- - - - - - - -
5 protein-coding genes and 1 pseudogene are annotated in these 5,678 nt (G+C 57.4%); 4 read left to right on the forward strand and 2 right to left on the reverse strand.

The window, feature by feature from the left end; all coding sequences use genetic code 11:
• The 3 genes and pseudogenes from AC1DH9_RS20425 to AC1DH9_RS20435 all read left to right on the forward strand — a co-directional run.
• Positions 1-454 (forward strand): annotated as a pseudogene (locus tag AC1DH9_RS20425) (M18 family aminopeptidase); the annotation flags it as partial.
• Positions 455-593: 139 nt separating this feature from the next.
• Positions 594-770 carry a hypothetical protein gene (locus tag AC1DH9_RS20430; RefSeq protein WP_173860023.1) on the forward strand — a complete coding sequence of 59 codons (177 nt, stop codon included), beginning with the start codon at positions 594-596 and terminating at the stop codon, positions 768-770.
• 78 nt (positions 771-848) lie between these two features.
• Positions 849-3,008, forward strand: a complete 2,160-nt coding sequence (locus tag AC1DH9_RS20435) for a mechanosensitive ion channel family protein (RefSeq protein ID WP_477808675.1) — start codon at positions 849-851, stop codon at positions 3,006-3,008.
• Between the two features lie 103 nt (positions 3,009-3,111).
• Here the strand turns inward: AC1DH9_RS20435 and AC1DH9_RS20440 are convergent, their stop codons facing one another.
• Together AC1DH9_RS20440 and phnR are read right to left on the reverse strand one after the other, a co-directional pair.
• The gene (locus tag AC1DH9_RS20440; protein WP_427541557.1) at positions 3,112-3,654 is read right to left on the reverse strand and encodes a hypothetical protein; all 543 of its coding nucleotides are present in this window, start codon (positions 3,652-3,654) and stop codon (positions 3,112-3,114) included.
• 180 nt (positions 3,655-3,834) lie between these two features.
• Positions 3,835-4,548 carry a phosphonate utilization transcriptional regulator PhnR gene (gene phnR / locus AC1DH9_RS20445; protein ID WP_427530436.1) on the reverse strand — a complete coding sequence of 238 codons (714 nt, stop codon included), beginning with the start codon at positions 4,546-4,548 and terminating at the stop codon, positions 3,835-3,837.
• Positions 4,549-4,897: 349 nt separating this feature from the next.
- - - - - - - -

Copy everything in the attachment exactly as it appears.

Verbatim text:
5 protein-coding genes and 1 pseudogene are annotated in these 5,678 nt (G+C 57.4%); 4 read left to right on the forward strand and 2 right to left on the reverse strand.

The window, feature by feature from the left end; all coding sequences use genetic code 11:
• The 3 genes and pseudogenes from AC1DH9_RS20425 to AC1DH9_RS20435 all read left to right on the forward strand — a co-directional run.
• Positions 1-454 (forward strand): annotated as a pseudogene (locus tag AC1DH9_RS20425) (M18 family aminopeptidase); the annotation flags it as partial.
• Positions 455-593: 139 nt separating this feature from the next.
• Positions 594-770 carry a hypothetical protein gene (locus tag AC1DH9_RS20430; RefSeq protein WP_173860023.1) on the forward strand — a complete coding sequence of 59 codons (177 nt, stop codon included), beginning with the start codon at positions 594-596 and terminating at the stop codon, positions 768-770.
• 78 nt (positions 771-848) lie between these two features.
• Positions 849-3,008, forward strand: a complete 2,160-nt coding sequence (locus tag AC1DH9_RS20435) for a mechanosensitive ion channel family protein (RefSeq protein ID WP_477808675.1) — start codon at positions 849-851, stop codon at positions 3,006-3,008.
• Between the two features lie 103 nt (positions 3,009-3,111).
• Here the strand turns inward: AC1DH9_RS20435 and AC1DH9_RS20440 are convergent, their stop codons facing one another.
• Together AC1DH9_RS20440 and phnR are read right to left on the reverse strand one after the other, a co-directional pair.
• The gene (locus tag AC1DH9_RS20440; protein WP_427541557.1) at positions 3,112-3,654 is read right to left on the reverse strand and encodes a hypothetical protein; all 543 of its coding nucleotides are present in this window, start codon (positions 3,652-3,654) and stop codon (positions 3,112-3,114) included.
• 180 nt (positions 3,655-3,834) lie between these two features.
• Positions 3,835-4,548 carry a phosphonate utilization transcriptional regulator PhnR gene (gene phnR / locus AC1DH9_RS20445; protein ID WP_427530436.1) on the reverse strand — a complete coding sequence of 238 codons (714 nt, stop codon included), beginning with the start codon at positions 4,546-4,548 and terminating at the stop codon, positions 3,835-3,837.
• Positions 4,549-4,897: 349 nt separating this feature from the next.